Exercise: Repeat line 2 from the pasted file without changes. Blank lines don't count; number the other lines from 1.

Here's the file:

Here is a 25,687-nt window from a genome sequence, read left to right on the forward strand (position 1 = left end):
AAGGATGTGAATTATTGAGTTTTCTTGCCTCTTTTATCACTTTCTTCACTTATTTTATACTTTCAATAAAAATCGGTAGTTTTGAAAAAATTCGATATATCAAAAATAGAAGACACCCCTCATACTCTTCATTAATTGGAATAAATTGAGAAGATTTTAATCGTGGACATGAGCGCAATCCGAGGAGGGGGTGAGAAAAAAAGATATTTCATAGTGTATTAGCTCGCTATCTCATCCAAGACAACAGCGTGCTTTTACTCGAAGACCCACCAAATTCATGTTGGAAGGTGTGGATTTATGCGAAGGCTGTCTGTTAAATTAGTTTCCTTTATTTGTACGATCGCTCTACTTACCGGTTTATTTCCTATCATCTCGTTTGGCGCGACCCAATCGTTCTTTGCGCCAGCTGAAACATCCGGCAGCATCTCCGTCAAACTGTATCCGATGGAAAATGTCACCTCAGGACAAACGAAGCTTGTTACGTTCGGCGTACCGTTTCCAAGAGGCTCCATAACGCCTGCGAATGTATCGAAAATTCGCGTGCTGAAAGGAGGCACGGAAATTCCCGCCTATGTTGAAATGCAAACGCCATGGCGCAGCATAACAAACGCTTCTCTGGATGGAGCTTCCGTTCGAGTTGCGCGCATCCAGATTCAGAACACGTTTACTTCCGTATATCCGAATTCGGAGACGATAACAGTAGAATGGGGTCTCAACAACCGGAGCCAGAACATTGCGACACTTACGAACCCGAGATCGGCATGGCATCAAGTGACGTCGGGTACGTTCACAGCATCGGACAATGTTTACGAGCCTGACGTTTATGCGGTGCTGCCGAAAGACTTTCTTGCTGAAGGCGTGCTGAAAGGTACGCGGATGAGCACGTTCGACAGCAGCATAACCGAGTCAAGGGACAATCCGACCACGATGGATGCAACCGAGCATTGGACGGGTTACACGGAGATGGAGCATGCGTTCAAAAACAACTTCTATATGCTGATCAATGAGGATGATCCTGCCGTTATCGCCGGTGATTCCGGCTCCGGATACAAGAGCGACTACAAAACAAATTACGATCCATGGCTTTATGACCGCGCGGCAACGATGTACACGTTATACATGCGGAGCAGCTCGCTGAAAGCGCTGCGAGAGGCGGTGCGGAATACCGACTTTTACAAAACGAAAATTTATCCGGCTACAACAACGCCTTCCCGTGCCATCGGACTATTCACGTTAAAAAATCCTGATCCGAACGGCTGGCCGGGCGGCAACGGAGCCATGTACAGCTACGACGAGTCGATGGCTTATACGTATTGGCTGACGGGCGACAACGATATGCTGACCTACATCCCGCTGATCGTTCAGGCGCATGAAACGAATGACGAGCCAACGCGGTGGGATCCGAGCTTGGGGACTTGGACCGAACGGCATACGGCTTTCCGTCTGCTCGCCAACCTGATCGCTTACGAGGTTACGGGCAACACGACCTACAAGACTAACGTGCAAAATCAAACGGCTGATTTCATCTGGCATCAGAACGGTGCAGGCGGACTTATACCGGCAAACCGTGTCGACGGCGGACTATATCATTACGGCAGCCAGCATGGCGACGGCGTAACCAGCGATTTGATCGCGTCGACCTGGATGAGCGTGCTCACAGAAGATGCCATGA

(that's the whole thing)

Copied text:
AAGGATGTGAATTATTGAGTTTTCTTGCCTCTTTTATCACTTTCTTCACTTATTTTATACTTTCAATAAAAATCGGTAGTTTTGAAAAAATTCGATATATCAAAAATAGAAGACACCCCTCATACTCTTCATTAATTGGAATAAATTGAGAAGATTTTAATCGTGGACATGAGCGCAATCCGAGGAGGGGGTGAGAAAAAAAGATATTTCATAGTGTATTAGCTCGCTATCTCATCCAAGACAACAGCGTGCTTTTACTCGAAGACCCACCAAATTCATGTTGGAAGGTGTGGATTTATGCGAAGGCTGTCTGTTAAATTAGTTTCCTTTATTTGTACGATCGCTCTACTTACCGGTTTATTTCCTATCATCTCGTTTGGCGCGACCCAATCGTTCTTTGCGCCAGCTGAAACATCCGGCAGCATCTCCGTCAAACTGTATCCGATGGAAAATGTCACCTCAGGACAAACGAAGCTTGTTACGTTCGGCGTACCGTTTCCAAGAGGCTCCATAACGCCTGCGAATGTATCGAAAATTCGCGTGCTGAAAGGAGGCACGGAAATTCCCGCCTATGTTGAAATGCAAACGCCATGGCGCAGCATAACAAACGCTTCTCTGGATGGAGCTTCCGTTCGAGTTGCGCGCATCCAGATTCAGAACACGTTTACTTCCGTATATCCGAATTCGGAGACGATAACAGTAGAATGGGGTCTCAACAACCGGAGCCAGAACATTGCGACACTTACGAACCCGAGATCGGCATGGCATCAAGTGACGTCGGGTACGTTCACAGCATCGGACAATGTTTACGAGCCTGACGTTTATGCGGTGCTGCCGAAAGACTTTCTTGCTGAAGGCGTGCTGAAAGGTACGCGGATGAGCACGTTCGACAGCAGCATAACCGAGTCAAGGGACAATCCGACCACGATGGATGCAACCGAGCATTGGACGGGTTACACGGAGATGGAGCATGCGTTCAAAAACAACTTCTATATGCTGATCAATGAGGATGATCCTGCCGTTATCGCCGGTGATTCCGGCTCCGGATACAAGAGCGACTACAAAACAAATTACGATCCATGGCTTTATGACCGCGCGGCAACGATGTACACGTTATACATGCGGAGCAGCTCGCTGAAAGCGCTGCGAGAGGCGGTGCGGAATACCGACTTTTACAAAACGAAAATTTATCCGGCTACAACAACGCCTTCCCGTGCCATCGGACTATTCACGTTAAAAAATCCTGATCCGAACGGCTGGCCGGGCGGCAACGGAGCCATGTACAGCTACGACGAGTCGATGGCTTATACGTATTGGCTGACGGGCGACAACGATATGCTGACCTACATCCCGCTGATCGTTCAGGCGCATGAAACGAATGACGAGCCAACGCGGTGGGATCCGAGCTTGGGGACTTGGACCGAACGGCATACGGCTTTCCGTCTGCTCGCCAACCTGATCGCTTACGAGGTTACGGGCAACACGACCTACAAGACTAACGTGCAAAATCAAACGGCTGATTTCATCTGGCATCAGAACGGTGCAGGCGGACTTATACCGGCAAACCGTGTCGACGGCGGACTATATCATTACGGCAGCCAGCATGGCGACGGCGTAACCAGCGATTTGATCGCGTCGACCTGGATGAGCGTGCTCACAGAAGATGCCATGA